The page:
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How to turn customers into fans

From Customers to Fans: Creating Brand Loyalty

The energy was palpable. You felt it walking into the building, up the elevators, and leading into the office. Everyone was into it.

Tonight was  the  night.

In a previous life, I used to work in the sports and entertainment industry. Regardless of whether it was the first game of a season filled with high hopes, the start of the playoffs that were loaded with expectations, or a huge multi-show concert, the energy from the office was the same. Yes, we were employees working to support the business, but first and foremost, we were fans.

All the way up to the CEO. That’s why we joined. It was to pour our heart and soul into something we love. If you weren’t willing to do that, you wouldn’t succeed in that type of environment.

Now, fandom isn’t only reserved for sports and music. Some of the biggest brands in the world have this kind of loyal following. The same can be said for local restaurants, hair salons, golf courses, clothing stores… the list can keep going.

They may not congregate in front of a giant TV or the bright lights of a stage, but they have the same passion for a brand that gives them strong feelings. And that feeling is nothing short of joy because they’re getting more than what they paid for.

There’s a single distinction between a customer and a fan. A customer is simply exchanging money for a product or service. Sure, a fan does that, too, but it goes well above and beyond. Fans show their loyalty by advocating for the brand they love. No matter who cares. It might be in person or on social media. They are your best source of marketing, and nothing’s more powerful than word-of-mouth marketing.

Ask Hollywood.

If you’re looking to turn your customers into fans, it revolves around surprising them with delight when they least expect it. Exceeding their expectations of what you – or your competitors – offer.

The Welcome

This isn’t about pouncing on customers with a hundred “how can I help you’s” the moment they walk through the door. It’s using the introduction to your brand experience to blow their mind. Ideally, it happens after a purchase. Why? Because once they’ve purchased, they’re committed to you, and now you’re doubling down on your commitment to them. And this takes empathy.

Put yourself in your customer’s position. How can you elevate a basic experience to an exceptional one? A restaurant can offer free charging stations at the table. A golf course can offer a few tees and balls in a golf cart they’ve rented. A hotel can have an Alexa in every room. There are so many initiatives and ideas that can be built into the cost that fans won’t even calculate but will rave about after the fact.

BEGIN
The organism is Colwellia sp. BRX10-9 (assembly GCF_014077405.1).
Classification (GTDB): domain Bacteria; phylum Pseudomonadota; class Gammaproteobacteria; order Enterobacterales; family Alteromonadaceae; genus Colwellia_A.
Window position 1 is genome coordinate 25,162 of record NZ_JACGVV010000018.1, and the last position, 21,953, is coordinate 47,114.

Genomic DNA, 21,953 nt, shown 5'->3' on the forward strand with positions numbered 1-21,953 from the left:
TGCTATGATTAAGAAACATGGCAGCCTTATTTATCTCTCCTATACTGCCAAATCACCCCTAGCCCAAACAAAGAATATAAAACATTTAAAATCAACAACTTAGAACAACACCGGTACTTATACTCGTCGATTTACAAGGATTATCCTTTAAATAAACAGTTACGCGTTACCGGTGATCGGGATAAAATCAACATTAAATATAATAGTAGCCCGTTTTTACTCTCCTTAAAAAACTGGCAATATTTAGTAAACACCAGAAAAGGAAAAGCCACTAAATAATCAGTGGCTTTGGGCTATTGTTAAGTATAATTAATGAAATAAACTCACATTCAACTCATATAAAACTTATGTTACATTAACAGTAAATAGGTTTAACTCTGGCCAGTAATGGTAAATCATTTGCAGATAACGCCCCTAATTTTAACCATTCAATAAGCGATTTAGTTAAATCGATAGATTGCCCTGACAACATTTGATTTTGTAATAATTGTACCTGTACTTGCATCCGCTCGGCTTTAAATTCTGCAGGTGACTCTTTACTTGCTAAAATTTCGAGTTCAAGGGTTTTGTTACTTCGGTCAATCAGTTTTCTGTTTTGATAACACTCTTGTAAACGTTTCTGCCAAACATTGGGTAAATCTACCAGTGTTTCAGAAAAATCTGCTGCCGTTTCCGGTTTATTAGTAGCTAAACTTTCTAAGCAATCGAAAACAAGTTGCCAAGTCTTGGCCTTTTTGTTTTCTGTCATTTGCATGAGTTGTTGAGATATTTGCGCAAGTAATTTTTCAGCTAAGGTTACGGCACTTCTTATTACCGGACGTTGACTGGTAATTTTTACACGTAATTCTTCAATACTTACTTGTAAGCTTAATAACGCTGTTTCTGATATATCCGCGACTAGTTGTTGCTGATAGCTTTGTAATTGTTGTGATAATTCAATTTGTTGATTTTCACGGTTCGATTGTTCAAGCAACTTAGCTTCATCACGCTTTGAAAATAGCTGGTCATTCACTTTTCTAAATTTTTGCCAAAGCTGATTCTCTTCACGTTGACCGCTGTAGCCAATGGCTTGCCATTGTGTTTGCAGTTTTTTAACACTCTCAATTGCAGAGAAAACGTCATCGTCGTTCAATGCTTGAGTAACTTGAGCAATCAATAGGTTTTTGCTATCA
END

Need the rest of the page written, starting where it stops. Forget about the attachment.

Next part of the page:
The Follow-Up

A simple follow-up shortly after a first purchase can go a long way. It can be by phone, email, or even text. It’s rare these days to have a business reach out to see whether everything went as you had expected or where things can be improved. Using this opportunity to delight will not only be appreciated by customers but will also provide you with areas of opportunity to improve or delight.

The Freebie

There once was a quote from Marc Cuban back in my sports days that goes something along the lines of, “Even millionaires jump up for the free t-shirt at a basketball game.”

It’s not about the t-shirt. It’s about the delight of getting something for free. We’re all human and love getting something for free, especially when we least expect it. When you buy a $2,000 computer, what comes with it? A free sticker. Fans love to show their loyalty, and if you can curate an exceptional experience, while providing something to help them promote that love, everybody wins.

The Bottom Line

It doesn’t take much to start turning your customers into fans – just a little creative thinking. Sometimes, the executions are free. They just need a little bit of passionate, out-of-the-box thinking. If you’re too in the weeds of the business, leverage your team. I’m sure they’re bursting with ideas. You just need to ask.

As you start, the challenge will be that the more personalization, the better. Something tailored specifically towards each individual. When I asked a group of professionals what their best brand experience had ever been, a common theme seemed to revolve around the hotel industry. In a highly competitive environment, hotels know that storytelling matters. If they create an unforgettable experience for a guest, that guest will be telling people for years to come.

Sometimes, what they do can even turn it into a case study, like in the case of the  Ritz Carlton  and a little boy’s lost stuffed giraffe.

Now,  that’s  how you turn a customer into a fan.

Matt Coyle is Chief Customer Experience Officer, at Purpose Unlimited in Toronto.

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